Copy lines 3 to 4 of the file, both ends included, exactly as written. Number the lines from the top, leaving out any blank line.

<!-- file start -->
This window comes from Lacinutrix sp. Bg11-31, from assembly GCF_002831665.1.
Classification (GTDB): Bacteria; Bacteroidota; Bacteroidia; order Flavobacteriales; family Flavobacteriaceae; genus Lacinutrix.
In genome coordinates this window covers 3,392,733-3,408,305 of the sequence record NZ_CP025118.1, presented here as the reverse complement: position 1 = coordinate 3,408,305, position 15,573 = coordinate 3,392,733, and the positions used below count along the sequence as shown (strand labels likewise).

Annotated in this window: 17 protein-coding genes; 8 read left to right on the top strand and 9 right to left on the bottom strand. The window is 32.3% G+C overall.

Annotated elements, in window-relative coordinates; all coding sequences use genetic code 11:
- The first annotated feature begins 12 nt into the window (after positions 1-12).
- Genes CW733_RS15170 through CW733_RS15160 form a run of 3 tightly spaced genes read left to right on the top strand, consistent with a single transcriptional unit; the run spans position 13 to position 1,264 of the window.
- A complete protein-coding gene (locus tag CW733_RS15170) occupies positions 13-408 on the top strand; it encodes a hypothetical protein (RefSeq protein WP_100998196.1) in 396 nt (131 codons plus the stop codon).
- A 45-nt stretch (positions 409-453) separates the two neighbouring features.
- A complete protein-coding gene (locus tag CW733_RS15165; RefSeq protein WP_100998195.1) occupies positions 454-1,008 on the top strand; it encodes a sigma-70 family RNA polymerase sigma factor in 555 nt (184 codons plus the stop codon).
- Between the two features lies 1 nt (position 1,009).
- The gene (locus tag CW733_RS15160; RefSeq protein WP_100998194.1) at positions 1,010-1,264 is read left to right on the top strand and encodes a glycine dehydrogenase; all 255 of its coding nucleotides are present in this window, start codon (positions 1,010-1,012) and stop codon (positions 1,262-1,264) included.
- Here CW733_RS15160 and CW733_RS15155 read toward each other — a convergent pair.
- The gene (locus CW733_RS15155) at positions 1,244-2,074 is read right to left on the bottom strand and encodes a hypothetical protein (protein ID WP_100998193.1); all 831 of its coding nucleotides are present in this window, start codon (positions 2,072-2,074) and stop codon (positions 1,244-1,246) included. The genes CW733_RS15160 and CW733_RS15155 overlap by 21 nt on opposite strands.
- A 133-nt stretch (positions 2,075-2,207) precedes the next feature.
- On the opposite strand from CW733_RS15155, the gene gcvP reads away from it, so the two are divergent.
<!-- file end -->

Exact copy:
In genome coordinates this window covers 3,392,733-3,408,305 of the sequence record NZ_CP025118.1, presented here as the reverse complement: position 1 = coordinate 3,408,305, position 15,573 = coordinate 3,392,733, and the positions used below count along the sequence as shown (strand labels likewise).

Annotated in this window: 17 protein-coding genes; 8 read left to right on the top strand and 9 right to left on the bottom strand. The window is 32.3% G+C overall.